Why No High Art?
IF LOW ART is defined as that art over which the artist has minimal control, then it is hard to argue that art is not in a state of decline. Primitive art is by definition low art as the primitive does not know enough about his materials and his medium to fully control them and achieve the desired effects. Consequently, prior to Brunelleschi and Alberti, art was necessarily a lower art than what could possibly follow, irrespective of the subject of the painting, simply because the artist was limited in his control over his subject by his ignorance of the laws of perspective.
Over the centuries we have learned many of the “laws” by which effective art, drama and literature can be created. Nevertheless, we see a steep decline. Today’s artistic bravos are reserved for the Jewish “performance artist”Allen Kaprow, which produce spontaneous reactions totally beyond the artist’s control.
John Cage is one of the best-known modern composers. His work ranges from “chance” compositions based on the I Ching to several radios turned to different stations playing simultaneously. Jackson Pollock’s “action painting,” though now somewhat dated, is still probably the most publicized representation of post-World War II art. Its influence is still felt; paintings by a chimpanzee or a pillow chewed upon by the “artist’s” cat still win prizes.
There seem to be no standards for excellence or beauty in any of the visual arts and very little public interest in so-called “serious” art for the reason that the artist has absolved himself of responsibility for his creation. He no longer has a goal which he is seeking to fulfill, but is happy to let random sensations – the communications engineer’s definition of noise — pass for art.
To understand what can be done to remedy this situation, it must first be realized that high art is never going to be fully comprehensible to more than a few. The popularity of high art is a popularity based on emulation. This takes us to the root of the problem. Modern times, to a greater degree than any previous age, are characterized by a lack of emulation of the intellectually and culturally superior by their inferiors. Ortega y Gasset’s Revolt of the Masses contains a lengthy and excellent discussion of this problem. Unlike the case in ages past when the “mass man” knew he was ignorant and deferred to his betters in matters of taste and judgment, today’s “mass man,” buoyed artficially by the leveling of his superior’s income and schooling, has decided that his opinion is just as valid as anyone’s. Not dissuaded by the fact that his appreciation of art, music and literature is the direct result of indoctrination by a teacher or professor, he proceeds to prove the truth of Pope’s dictum by rushing headlong into the creation of “popular” art — disco music, pornographic books and pornographic movies. These he considers to be on the same level of culture as the great art of the past. Since Shakespeare was popular, the Beatles are today’s Shakespeares and Andy Warhol is the modern Leonardo.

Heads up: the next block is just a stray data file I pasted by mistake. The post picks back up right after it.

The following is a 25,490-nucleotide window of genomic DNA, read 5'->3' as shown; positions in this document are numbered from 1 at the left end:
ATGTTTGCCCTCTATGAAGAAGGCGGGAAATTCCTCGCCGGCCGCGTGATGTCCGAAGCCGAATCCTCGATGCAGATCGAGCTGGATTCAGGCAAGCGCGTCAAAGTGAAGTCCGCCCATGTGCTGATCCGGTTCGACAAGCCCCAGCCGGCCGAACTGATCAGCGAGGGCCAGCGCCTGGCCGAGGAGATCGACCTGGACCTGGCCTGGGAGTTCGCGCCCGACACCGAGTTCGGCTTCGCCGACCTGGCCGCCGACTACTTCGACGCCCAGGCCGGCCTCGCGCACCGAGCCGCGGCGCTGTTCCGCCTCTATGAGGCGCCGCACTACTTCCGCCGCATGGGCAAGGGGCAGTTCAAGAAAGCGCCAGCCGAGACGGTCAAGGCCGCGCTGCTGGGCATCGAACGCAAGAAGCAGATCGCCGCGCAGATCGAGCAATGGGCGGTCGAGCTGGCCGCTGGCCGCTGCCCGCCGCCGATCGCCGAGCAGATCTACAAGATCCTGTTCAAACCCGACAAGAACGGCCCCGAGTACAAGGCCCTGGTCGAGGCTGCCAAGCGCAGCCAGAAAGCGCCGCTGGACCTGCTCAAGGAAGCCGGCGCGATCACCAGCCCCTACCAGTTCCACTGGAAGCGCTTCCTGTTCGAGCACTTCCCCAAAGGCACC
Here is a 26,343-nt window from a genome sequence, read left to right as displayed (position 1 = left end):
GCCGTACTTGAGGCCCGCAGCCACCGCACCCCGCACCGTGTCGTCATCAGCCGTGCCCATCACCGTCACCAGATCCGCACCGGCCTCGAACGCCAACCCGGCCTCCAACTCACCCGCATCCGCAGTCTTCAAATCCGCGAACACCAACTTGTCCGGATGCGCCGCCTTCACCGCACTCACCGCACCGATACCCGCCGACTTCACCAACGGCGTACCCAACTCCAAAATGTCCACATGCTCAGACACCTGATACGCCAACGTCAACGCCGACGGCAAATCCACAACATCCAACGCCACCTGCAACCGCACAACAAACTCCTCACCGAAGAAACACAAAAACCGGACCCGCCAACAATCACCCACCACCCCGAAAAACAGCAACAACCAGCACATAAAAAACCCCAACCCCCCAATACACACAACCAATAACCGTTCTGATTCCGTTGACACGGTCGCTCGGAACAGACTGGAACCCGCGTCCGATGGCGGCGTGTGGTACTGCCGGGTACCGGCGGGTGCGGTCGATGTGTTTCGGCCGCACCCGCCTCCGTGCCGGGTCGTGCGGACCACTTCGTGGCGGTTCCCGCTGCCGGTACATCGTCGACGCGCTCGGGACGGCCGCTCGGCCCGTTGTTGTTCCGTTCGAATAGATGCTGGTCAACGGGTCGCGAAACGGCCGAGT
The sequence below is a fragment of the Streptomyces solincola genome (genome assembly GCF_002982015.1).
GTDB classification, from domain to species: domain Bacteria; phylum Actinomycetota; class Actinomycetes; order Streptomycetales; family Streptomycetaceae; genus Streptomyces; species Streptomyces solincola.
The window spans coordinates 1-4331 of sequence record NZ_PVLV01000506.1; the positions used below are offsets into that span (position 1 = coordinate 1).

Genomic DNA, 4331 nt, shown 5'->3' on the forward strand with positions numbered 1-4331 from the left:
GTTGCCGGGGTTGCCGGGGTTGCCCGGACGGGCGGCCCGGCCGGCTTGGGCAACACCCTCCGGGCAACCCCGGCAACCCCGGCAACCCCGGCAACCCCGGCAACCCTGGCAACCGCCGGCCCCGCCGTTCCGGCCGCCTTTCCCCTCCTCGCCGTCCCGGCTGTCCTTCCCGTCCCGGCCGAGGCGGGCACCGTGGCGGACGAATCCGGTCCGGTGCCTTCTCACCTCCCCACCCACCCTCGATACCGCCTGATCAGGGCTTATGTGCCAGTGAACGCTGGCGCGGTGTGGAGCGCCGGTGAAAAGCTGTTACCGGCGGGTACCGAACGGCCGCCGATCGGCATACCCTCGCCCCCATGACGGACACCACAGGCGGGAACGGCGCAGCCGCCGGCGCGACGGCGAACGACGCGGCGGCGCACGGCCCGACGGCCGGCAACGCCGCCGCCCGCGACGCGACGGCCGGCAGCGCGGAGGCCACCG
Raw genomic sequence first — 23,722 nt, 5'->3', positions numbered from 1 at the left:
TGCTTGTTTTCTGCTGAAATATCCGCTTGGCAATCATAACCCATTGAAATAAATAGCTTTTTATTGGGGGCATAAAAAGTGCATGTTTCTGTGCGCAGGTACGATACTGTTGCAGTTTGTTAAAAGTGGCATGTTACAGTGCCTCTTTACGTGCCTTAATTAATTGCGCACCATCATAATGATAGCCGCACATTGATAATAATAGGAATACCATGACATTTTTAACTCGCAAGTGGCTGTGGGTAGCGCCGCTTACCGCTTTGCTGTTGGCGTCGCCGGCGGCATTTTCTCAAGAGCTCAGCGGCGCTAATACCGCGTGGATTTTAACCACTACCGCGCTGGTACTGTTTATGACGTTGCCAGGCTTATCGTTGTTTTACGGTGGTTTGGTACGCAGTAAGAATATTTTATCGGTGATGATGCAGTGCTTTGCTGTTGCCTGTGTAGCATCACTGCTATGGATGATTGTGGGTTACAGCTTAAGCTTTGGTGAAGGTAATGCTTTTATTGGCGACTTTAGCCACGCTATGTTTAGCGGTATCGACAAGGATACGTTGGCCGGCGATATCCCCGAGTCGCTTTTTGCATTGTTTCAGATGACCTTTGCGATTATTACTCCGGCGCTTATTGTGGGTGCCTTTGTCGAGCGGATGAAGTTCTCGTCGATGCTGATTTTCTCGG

The error here is misunderstanding why Shakespeare or Hugo or Poincare, for that matter, was popular. Creators of high art (science, in the case of Poincare), they and the elite few who could truly appreciate their efforts were the cultural leaders of their respective societies. They were popular because the population at large wished to emulate the cultural elite. Although the ordinary man could never fully comprehend what he was seeing, hearing or reading, the cultural level of the community at large was raised because people were forced to extend themselves in order to try to understand what the great artists of their times were attempting to convey.
Today anyone desiring to create truly high art will most likely be drowned in the flood of popular art. Since it is much easier to understand popular art, very few need make an effort to appreciate any higher art forms, even if they had the opportunity. Such works would then remain unnoticed or at least unappreciated. For this reason it is much easier for those who have the capability of creating a higher culture to debase themselves by pandering to the tastes of the masses or to give up the world of culture altogether for something more directly rewarding.
Changing this sorry state of affairs will involve transforming our entire culture. The two most potent forces causing our cultural decline are economics and educational egalitarianism. Rewarding everyone who can spell his name with an advanced degree for sitting through classes for a specific number of years has blurred the distinction between the truly educated and the merely schooled. For the vast number of Americans an increase in formal education leads only to the superficial knowledge provided by survey courses which make the student think he knows something when he really does not, even assuming he remembers some of the content of these courses, which most students don’t. Similarly, in the area of income distribution, the rise in the wage earner’s standard of living is not in the least attributable to his efforts, but, rather, to the efforts of the great inventors and scientists who developed the technology that allowed an increase in man-hour productivity, an increase totally usurped by the wage earner in most cases from the exploited innovator. As long as the greater portion of increased productivity accrues to the wage-earning mass man rather than to its creator, the mass man will feel himself the equal of the man whose facts he steals. Only when the income from the superior productivity caused by the innovator accrues to the cultural elite that creates the innovation can we expect the “higher” man, the only conceivable patron of high art, to take his rightful place as the leader and inspiration of the mass man.
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Source: Instauration magazine, November 1979